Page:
The Texas House has approved a bill that would allow low-income mothers to receive Medicaid coverage for up to a year after childbirth and six months after a miscarriage. Texas currently offers two months of postpartum Medicaid.

House Bill 12, by Rep. Toni Rose, D-Dallas, passed with bipartisan support with a 132-8 vote on April 21. Four Republican representatives switched to ‘yes’ votes after previously opposing the bill on April 20.

The bill now heads to the Texas Senate.

Expanding coverage for new mothers is a key recommendation of the Texas Maternal Mortality and Morbidity Review Committee. The committee released a 61-page report in December, which highlighted rates of maternal deaths and severe complications that are higher than the national average.

According to the committee, at least 118 Texas women died while pregnant or within one year after childbirth in 2019. The report notes that 90% of those deaths were preventable.

“This comprehensive coverage will save lives and ensure children grow up with their mothers,” Rose said on the House floor.

During the 2021 legislative session, the House approved a similar proposal, also by Rose—but the Texas Senate cut coverage to 6 months. The bill was signed by Gov. Greg Abbott, but the measure is still pending approval by the federal government as it does not meet federal guidelines.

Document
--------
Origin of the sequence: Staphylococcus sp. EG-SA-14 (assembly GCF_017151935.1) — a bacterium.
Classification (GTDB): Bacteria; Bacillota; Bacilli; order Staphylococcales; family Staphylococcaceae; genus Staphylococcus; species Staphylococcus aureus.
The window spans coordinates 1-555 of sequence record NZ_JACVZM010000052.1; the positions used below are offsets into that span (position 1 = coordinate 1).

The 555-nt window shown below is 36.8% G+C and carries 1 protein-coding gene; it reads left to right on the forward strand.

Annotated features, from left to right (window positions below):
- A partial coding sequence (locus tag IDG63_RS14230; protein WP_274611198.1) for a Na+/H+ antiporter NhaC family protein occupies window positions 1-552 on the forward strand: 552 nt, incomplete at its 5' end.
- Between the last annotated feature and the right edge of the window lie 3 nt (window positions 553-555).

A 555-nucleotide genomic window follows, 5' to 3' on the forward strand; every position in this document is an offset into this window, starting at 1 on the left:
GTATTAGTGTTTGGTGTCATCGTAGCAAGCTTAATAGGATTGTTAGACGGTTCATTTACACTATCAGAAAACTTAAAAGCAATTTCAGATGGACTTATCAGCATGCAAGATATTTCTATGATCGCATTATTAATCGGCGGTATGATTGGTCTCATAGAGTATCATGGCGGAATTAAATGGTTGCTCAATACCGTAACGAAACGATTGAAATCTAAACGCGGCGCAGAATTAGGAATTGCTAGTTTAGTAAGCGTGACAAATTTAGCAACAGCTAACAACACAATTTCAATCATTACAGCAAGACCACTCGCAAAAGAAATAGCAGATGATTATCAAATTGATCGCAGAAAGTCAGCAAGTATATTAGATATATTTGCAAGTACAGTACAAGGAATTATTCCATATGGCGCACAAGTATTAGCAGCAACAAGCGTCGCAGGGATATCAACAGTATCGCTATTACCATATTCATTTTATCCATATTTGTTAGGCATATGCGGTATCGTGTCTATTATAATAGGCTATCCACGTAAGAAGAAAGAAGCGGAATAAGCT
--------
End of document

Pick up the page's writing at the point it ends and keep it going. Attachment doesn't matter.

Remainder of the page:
According to the U.S. Department of Health & Human Services, 30 states and the District of Columbia had expanded postpartum Medicaid benefits for 12 months as of March 23.

“Given all the health challenges that moms can face during that first year—including postpartum depression, cardiac arrest, infection, and extreme blood loss or hemorrhage—the Legislature should make sure moms can keep getting the medical care they need,” said Diana Forester, the director of health policy at the child advocacy nonprofit Texans Care for Children, in a statement.

In February, House Speaker Dade Phelan designated the Medicaid extension as a top priority for the current legislative session. Gov. Greg Abbott, the Republican Party of Texas, the Texas Democratic Party and over 170 Texas organizations have publicly backed the proposal.

“As I have said before, it is essential that the Texas House makes meaningful progress this year on better supporting mothers and children in the state—and that starts with extending health coverage for new moms to a full year,” Phelan said in a statement announcing some of his priorities.In March, the House passed HB 300, by Rep. Donna Howard, D-Austin. The bill would make children’s diapers, baby wipes, baby bottles, feminine hygiene products, maternity clothing and breast milk pumping products exempt from the Texas sales tax.